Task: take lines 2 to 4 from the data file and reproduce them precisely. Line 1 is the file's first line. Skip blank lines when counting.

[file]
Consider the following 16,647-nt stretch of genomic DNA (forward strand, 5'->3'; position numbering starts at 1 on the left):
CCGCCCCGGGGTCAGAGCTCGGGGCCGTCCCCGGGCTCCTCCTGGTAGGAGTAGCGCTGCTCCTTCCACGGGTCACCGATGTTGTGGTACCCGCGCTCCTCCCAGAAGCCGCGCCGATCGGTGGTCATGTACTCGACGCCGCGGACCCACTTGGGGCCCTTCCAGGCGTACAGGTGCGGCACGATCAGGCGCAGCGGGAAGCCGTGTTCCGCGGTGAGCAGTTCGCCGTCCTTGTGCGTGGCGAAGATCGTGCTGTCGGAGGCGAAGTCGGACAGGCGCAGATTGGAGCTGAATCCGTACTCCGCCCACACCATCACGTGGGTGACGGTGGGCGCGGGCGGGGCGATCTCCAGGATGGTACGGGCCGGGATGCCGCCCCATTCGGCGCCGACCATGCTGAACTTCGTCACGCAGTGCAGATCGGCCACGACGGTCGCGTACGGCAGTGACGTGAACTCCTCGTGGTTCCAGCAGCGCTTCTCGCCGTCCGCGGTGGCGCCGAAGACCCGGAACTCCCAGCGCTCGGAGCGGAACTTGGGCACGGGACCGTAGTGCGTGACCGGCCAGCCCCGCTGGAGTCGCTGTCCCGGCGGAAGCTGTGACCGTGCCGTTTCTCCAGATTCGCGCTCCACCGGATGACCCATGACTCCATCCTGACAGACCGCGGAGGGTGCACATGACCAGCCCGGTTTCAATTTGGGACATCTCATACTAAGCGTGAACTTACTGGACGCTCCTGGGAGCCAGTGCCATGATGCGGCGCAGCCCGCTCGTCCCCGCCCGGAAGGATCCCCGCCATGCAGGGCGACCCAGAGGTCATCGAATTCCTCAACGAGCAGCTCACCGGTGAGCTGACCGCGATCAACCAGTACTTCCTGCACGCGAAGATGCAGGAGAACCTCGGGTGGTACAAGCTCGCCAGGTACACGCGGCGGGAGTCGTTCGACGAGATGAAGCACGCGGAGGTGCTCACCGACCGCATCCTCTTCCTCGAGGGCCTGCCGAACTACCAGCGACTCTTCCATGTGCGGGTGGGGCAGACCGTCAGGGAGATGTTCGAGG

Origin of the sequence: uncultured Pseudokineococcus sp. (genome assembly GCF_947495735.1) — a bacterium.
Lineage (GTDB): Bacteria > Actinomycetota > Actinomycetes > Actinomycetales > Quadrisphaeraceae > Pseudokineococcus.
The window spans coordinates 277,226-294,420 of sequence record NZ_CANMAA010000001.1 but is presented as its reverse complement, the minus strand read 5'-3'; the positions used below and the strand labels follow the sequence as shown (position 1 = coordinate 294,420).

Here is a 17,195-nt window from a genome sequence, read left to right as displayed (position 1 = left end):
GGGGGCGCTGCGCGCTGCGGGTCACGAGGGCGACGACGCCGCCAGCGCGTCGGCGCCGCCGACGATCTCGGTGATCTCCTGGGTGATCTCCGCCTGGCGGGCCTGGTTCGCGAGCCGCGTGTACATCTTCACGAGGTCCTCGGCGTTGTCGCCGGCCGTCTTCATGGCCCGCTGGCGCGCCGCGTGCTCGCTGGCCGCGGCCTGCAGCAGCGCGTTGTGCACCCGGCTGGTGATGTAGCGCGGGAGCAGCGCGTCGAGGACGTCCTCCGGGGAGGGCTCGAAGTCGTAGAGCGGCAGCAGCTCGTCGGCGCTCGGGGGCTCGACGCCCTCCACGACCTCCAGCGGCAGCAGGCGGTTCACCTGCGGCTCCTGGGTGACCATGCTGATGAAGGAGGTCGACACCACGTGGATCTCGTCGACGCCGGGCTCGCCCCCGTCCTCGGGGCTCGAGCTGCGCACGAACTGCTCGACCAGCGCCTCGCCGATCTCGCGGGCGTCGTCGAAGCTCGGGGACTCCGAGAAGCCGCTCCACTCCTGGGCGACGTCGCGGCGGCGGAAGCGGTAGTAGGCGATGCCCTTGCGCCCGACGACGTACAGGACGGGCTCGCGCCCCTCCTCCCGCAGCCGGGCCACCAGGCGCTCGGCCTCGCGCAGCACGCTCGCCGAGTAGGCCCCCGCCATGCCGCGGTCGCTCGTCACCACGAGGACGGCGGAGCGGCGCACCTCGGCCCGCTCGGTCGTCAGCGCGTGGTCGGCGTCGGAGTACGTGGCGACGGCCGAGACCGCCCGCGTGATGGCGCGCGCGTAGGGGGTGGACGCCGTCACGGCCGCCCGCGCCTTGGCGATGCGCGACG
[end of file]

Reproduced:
CCGCCCCGGGGTCAGAGCTCGGGGCCGTCCCCGGGCTCCTCCTGGTAGGAGTAGCGCTGCTCCTTCCACGGGTCACCGATGTTGTGGTACCCGCGCTCCTCCCAGAAGCCGCGCCGATCGGTGGTCATGTACTCGACGCCGCGGACCCACTTGGGGCCCTTCCAGGCGTACAGGTGCGGCACGATCAGGCGCAGCGGGAAGCCGTGTTCCGCGGTGAGCAGTTCGCCGTCCTTGTGCGTGGCGAAGATCGTGCTGTCGGAGGCGAAGTCGGACAGGCGCAGATTGGAGCTGAATCCGTACTCCGCCCACACCATCACGTGGGTGACGGTGGGCGCGGGCGGGGCGATCTCCAGGATGGTACGGGCCGGGATGCCGCCCCATTCGGCGCCGACCATGCTGAACTTCGTCACGCAGTGCAGATCGGCCACGACGGTCGCGTACGGCAGTGACGTGAACTCCTCGTGGTTCCAGCAGCGCTTCTCGCCGTCCGCGGTGGCGCCGAAGACCCGGAACTCCCAGCGCTCGGAGCGGAACTTGGGCACGGGACCGTAGTGCGTGACCGGCCAGCCCCGCTGGAGTCGCTGTCCCGGCGGAAGCTGTGACCGTGCCGTTTCTCCAGATTCGCGCTCCACCGGATGACCCATGACTCCATCCTGACAGACCGCGGAGGGTGCACATGACCAGCCCGGTTTCAATTTGGGACATCTCATACTAAGCGTGAACTTACTGGACGCTCCTGGGAGCCAGTGCCATGATGCGGCGCAGCCCGCTCGTCCCCGCCCGGAAGGATCCCCGCCATGCAGGGCGACCCAGAGGTCATCGAATTCCTCAACGAGCAGCTCACCGGTGAGCTGACCGCGATCAACCAGTACTTCCTGCACGCGAAGATGCAGGAGAACCTCGGGTGGTACAAGCTCGCCAGGTACACGCGGCGGGAGTCGTTCGACGAGATGAAGCACGCGGAGGTGCTCACCGACCGCATCCTCTTCCTCGAGGGCCTGCCGAACTACCAGCGACTCTTCCATGTGCGGGTGGGGCAGACCGTCAGGGAGATGTTCGAGG

Origin of the sequence: uncultured Pseudokineococcus sp. (genome assembly GCF_947495735.1) — a bacterium.
Lineage (GTDB): Bacteria > Actinomycetota > Actinomycetes > Actinomycetales > Quadrisphaeraceae > Pseudokineococcus.